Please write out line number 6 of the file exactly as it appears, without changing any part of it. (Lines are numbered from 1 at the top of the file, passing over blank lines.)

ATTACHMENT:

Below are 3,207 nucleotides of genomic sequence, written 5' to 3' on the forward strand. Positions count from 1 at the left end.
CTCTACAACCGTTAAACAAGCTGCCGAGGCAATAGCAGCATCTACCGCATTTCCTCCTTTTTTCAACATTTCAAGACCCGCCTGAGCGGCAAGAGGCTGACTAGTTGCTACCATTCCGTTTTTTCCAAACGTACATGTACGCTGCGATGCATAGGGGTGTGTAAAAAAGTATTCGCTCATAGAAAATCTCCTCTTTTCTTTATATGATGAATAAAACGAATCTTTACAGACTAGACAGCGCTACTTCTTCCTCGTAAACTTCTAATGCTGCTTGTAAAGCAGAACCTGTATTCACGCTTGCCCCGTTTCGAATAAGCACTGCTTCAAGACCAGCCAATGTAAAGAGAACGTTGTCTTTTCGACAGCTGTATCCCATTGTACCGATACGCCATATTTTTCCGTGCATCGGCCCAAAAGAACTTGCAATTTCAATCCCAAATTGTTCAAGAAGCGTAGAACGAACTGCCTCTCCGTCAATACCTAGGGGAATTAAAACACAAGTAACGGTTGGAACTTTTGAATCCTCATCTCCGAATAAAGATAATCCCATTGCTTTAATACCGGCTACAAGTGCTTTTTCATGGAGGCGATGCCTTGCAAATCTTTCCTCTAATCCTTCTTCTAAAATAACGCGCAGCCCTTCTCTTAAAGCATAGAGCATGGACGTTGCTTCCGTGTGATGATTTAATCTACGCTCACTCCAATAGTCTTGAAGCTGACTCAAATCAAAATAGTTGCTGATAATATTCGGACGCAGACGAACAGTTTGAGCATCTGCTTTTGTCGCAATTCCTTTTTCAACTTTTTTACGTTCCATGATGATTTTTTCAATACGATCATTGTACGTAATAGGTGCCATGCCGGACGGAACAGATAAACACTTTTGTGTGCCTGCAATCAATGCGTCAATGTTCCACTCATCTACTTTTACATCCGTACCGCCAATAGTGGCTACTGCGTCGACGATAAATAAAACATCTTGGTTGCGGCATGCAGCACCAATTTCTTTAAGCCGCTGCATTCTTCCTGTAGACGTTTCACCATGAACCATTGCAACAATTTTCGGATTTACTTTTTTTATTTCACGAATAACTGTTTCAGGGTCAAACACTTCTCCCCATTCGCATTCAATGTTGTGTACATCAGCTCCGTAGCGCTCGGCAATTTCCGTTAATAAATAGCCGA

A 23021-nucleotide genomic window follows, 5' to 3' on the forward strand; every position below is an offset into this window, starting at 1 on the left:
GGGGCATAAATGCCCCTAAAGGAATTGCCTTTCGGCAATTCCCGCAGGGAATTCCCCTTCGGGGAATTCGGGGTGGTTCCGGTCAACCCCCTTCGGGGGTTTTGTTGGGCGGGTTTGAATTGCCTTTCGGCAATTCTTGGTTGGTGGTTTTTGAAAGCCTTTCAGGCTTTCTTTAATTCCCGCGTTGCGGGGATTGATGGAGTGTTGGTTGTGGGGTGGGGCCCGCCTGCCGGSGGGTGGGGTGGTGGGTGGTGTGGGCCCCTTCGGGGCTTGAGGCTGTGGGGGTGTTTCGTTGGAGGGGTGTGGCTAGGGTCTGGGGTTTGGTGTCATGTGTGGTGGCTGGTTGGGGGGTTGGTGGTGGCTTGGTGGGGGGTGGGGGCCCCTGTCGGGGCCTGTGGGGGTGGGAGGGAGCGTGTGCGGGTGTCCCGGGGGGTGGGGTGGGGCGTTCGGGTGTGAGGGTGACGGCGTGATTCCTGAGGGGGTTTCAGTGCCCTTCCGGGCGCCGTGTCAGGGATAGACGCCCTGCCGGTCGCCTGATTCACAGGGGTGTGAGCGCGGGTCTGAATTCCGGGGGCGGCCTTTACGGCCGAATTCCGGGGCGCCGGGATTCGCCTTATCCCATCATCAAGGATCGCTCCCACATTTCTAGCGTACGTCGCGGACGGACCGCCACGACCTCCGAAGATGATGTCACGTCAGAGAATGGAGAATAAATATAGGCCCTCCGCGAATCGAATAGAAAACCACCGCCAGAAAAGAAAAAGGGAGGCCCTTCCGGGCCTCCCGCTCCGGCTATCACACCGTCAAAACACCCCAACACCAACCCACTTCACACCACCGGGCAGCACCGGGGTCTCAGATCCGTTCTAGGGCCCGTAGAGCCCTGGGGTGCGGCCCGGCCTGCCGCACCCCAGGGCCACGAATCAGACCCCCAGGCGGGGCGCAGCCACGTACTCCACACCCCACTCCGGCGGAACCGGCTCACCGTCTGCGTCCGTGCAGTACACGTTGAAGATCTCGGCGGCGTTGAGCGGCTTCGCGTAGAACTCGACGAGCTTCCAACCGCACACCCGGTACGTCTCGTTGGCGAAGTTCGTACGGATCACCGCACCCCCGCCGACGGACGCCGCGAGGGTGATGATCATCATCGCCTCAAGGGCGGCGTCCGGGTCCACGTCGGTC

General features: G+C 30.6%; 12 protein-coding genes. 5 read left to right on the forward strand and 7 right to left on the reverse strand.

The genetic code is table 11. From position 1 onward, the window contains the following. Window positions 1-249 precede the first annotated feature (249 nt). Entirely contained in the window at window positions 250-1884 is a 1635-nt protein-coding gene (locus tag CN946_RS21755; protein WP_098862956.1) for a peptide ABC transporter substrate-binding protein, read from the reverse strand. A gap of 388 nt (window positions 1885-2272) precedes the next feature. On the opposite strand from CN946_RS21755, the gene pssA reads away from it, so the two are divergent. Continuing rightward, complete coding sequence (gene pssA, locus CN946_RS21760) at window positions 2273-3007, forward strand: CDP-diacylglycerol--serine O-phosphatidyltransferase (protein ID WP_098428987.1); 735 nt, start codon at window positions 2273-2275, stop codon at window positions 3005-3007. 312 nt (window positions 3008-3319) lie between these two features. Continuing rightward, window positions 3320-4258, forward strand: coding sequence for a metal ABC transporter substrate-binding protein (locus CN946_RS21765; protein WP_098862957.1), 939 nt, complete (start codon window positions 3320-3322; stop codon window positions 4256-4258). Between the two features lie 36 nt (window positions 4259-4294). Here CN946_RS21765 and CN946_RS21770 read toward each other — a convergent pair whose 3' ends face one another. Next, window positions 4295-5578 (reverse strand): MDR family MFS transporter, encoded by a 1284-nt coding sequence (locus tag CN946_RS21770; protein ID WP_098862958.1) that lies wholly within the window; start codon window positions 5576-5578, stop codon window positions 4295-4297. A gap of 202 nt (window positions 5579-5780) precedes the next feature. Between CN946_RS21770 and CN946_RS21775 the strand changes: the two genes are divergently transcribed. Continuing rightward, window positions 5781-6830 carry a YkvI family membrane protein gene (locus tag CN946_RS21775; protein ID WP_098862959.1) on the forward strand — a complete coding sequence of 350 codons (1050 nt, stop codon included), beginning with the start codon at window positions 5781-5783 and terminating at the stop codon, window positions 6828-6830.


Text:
The genetic code is table 11. From position 1 onward, the window contains the following. Window positions 1-249 precede the first annotated feature (249 nt). Entirely contained in the window at window positions 250-1884 is a 1635-nt protein-coding gene (locus tag CN946_RS21755; protein WP_098862956.1) for a peptide ABC transporter substrate-binding protein, read from the reverse strand. A gap of 388 nt (window positions 1885-2272) precedes the next feature. On the opposite strand from CN946_RS21755, the gene pssA reads away from it, so the two are divergent. Continuing rightward, complete coding sequence (gene pssA, locus CN946_RS21760) at window positions 2273-3007, forward strand: CDP-diacylglycerol--serine O-phosphatidyltransferase (protein ID WP_098428987.1); 735 nt, start codon at window positions 2273-2275, stop codon at window positions 3005-3007. 312 nt (window positions 3008-3319) lie between these two features. Continuing rightward, window positions 3320-4258, forward strand: coding sequence for a metal ABC transporter substrate-binding protein (locus CN946_RS21765; protein WP_098862957.1), 939 nt, complete (start codon window positions 3320-3322; stop codon window positions 4256-4258). Between the two features lie 36 nt (window positions 4259-4294). Here CN946_RS21765 and CN946_RS21770 read toward each other — a convergent pair whose 3' ends face one another. Next, window positions 4295-5578 (reverse strand): MDR family MFS transporter, encoded by a 1284-nt coding sequence (locus tag CN946_RS21770; protein ID WP_098862958.1) that lies wholly within the window; start codon window positions 5576-5578, stop codon window positions 4295-4297. A gap of 202 nt (window positions 5579-5780) precedes the next feature. Between CN946_RS21770 and CN946_RS21775 the strand changes: the two genes are divergently transcribed. Continuing rightward, window positions 5781-6830 carry a YkvI family membrane protein gene (locus tag CN946_RS21775; protein ID WP_098862959.1) on the forward strand — a complete coding sequence of 350 codons (1050 nt, stop codon included), beginning with the start codon at window positions 5781-5783 and terminating at the stop codon, window positions 6828-6830.